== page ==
SPECIAL SECTION: State of the Outdoor Nation
December 25, 2017
December 25, 2017

Freedom of Choice

W inter fishing has a special place in my heart. The misconception is that the typical weekend angler doesn’t have the time, ambition, or resources to be successful in January. Only the truly hardcore grinders would venture out on the Laguna Madre on a January day.

Granted, fishing gets iffy during January. Some weekends—when the vast majority of us do our fishing (yes, even me)—are completely shot. The weekends of mild weather are absolutely golden, and Lower Laguna Madre anglers are not without a myriad of options.

The big caveat is trying to decide WHAT to fish for. Here are a few options to mull over while sitting at breakfast at White Sands Marina in Port Isabel or Sweet Gregory P’s in Mansfield

• Sheepshead Galore: The great part of the winter sheepshead run is the easy-access nature of the fishery. On days when the weather permits, all a fisherman needs to do is head to the Brazos Santiago Jetties. With some live or fresh shrimp and a reasonably stout spinning or conventional outfit with 15 pound line you can catch a quick limit of five sheepies over 15 inches long.

The easiest rig involves a #2 Long-shank hook three feet under a popping cork, with a #3 split-shot sinker six inches above the hook to hold everything down. Toss the rig up against the rocks and wait. The float holds the bait above the rocks and also indicates when a sheep is grazing on your bait.

Boaters also have an easy time of it when they search for sheep. The Queen Isabella Causeway is loaded with them. Anchor up underneath the causeway and allow your boat to drift within 10 feet of the pilings. Free-lining a live shrimp up against the pilings is all it takes. Again, you will want to use stout tackle for this application, because there are some big fish down there, and you want to force them away from the pilings and into open water as soon as you can. 

A free-shrimping setup is different in design to the rig you use around jetties. A 1/0 short-shanked hook such as the Lazer Sharp 7226 Red Octopus hook replaces the long-shanked hook, and a split shot is the only other terminal tackle you’ll need on your leader. Keep a finger on your line, because these guys are hellacious bait thieves.

• Long Bar Trout: Another excellent choice for fishermen looking for chillin’ trout is Long Bar. Though it is generally considered a springtime/early summer fishing spot, Long Bar is also a good wintertime trout spot.

After a series of mild days, speckled trout will take advantage of a high tide and come up on the bar to both forage and absorb some of the warmth from the winter sun. Topwaters such as Normark’s Skitterwalk or the Pradco Super Spook are good now.

Contrary to the super-slow retrieves that are recommended for wintertime topwaters, try a faster retrieve that causes a great deal of commotion. As cold-blooded trout warm up, they become more active, and a fast retrieve is ideal to draw reaction strikes from the revived fish.

A ¼ ounce gold spoon, an underrated trout lure, fluttered along is another good choice; moreover, the lure might prove effective if trout are short-striking the topwaters.

Should a north wind drive a cold front down from Canada, trout will back off of Long Bar and into the deeper water that embraces it. In that case, you can fish the edge of the drop-off with a Mansfield Mauler/jig combo.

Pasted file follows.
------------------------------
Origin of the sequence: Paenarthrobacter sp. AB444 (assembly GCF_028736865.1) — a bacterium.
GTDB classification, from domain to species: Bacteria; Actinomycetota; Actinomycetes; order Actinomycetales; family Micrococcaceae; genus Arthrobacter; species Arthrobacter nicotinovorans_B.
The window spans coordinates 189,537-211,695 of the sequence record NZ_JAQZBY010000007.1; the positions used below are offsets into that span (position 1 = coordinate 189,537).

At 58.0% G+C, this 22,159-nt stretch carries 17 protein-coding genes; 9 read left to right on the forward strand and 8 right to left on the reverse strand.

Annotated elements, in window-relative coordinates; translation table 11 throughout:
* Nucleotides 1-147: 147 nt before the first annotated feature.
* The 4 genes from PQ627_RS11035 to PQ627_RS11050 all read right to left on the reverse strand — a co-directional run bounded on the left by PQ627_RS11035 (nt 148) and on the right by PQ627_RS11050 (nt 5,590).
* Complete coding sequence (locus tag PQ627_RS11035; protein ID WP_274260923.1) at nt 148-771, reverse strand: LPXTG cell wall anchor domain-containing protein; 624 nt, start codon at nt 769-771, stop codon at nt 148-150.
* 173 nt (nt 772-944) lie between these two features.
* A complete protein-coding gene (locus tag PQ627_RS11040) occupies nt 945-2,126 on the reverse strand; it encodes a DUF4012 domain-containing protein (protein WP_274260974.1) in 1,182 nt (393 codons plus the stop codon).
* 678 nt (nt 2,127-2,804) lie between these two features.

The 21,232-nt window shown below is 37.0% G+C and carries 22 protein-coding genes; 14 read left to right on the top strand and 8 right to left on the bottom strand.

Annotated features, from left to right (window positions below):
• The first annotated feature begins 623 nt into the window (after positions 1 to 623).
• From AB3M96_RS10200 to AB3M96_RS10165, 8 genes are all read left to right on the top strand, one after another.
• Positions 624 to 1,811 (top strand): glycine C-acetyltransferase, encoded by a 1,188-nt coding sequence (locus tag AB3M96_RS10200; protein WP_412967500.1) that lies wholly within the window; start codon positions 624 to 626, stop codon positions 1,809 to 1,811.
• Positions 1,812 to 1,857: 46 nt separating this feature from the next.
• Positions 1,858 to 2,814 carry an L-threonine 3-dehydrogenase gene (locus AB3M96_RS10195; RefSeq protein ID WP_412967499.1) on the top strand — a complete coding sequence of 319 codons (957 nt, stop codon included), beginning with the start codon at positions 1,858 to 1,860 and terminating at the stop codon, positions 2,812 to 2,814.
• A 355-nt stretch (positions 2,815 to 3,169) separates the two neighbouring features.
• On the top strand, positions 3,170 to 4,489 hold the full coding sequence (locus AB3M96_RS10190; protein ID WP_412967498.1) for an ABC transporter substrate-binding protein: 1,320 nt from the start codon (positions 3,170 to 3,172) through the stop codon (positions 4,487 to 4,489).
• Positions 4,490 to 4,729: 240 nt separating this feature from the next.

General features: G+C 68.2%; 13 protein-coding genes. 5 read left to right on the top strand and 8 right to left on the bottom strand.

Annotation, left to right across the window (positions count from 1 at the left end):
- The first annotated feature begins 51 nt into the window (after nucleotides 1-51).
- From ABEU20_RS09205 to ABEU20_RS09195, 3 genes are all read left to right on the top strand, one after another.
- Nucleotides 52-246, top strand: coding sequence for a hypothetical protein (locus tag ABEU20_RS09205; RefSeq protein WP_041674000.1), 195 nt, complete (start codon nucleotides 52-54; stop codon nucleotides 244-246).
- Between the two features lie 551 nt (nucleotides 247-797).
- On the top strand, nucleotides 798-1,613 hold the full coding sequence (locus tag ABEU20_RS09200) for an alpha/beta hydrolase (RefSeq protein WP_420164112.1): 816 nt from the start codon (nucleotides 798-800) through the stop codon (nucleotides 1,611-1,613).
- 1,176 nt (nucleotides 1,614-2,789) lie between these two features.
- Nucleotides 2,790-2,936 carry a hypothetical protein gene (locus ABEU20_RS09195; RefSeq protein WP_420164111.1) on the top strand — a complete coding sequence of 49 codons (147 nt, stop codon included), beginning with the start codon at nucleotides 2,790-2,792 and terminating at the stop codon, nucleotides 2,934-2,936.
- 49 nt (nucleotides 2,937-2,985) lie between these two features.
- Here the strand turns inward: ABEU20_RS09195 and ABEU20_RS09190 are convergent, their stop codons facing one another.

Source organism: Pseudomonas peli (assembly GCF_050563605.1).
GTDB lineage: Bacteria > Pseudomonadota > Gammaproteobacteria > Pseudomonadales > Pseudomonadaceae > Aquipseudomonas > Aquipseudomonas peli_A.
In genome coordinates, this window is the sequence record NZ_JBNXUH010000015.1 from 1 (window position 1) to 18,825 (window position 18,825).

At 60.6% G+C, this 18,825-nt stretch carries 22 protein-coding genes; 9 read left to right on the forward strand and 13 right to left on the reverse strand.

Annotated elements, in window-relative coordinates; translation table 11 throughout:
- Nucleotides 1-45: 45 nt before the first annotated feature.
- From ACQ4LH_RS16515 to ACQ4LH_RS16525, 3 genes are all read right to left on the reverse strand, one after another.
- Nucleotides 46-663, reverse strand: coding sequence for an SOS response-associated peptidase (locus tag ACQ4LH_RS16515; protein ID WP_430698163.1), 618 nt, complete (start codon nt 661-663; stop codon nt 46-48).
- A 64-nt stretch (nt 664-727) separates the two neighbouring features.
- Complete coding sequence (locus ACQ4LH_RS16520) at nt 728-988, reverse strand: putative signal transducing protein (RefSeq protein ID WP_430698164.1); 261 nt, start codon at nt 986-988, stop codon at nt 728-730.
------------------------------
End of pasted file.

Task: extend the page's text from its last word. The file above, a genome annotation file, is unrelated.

Gulp! Shrimp in New Penny or Ivory are the go-to baits for post-frontal trout. The Mauler allows you to slow down your retrieve, and keeps the lure in one spot for a longer time. The klick-klack of the Mauler provides the sound factor that trout find so attractive, and the length of the leader between it and the lure keeps the latter in the strike zone. These fish are in a neutral mood due to the weather change, and the longer you can keep a lure in their faces, the better your chances at drawing a strike.

• Winter Drums: It isn’t difficult to find an area that produces good numbers of black drum. Just a little north and west of the Causeway is a broad flat (N26 04.58, W97 12.08) near the current Pirate’s Fishing Pier. A long cast from the pier can easily reach the area.

The best times to fish the area are the calm days after a cold front, and at night during the full moon. Large shrimp on a Carolina rig work well for these bruisers.

Most of the fish will be over the maximum 30-inch slot, but the best bait for large black drum is crab chunks with the carapace removed. Pass a 5/0 circle hook through a leg socket and out the top of the crab, chunk the whole rig out, and set the rod in a holder to wait. 

Another good area to prospect for black drum is the mouth of the Arroyo Colorado. These blacks move up and down the drop-off of the Arroyo in tight schools all the way through March. In fact, many fishermen pull up to fish for these noisy buggers when the wind roughs up the bay too much. The same live shrimp/popping cork rig that you use for trout and redfish will work just fine for drum.

Fishing Lower Laguna Madre in winter isn’t the same as fishing the same waters in summer, but they aren’t dead waters. Fish are out there in the same variety as in warmer seasons. Just bundle up, keep warm, and have at it.



HotSpot: Pirates Landing Fishing Pier

Species: Speckled Trout, Sheepshead, Panfish

Tips: Night fish under the lights with live shrimp for best results.


Email Calixto Gonzales at [email protected]

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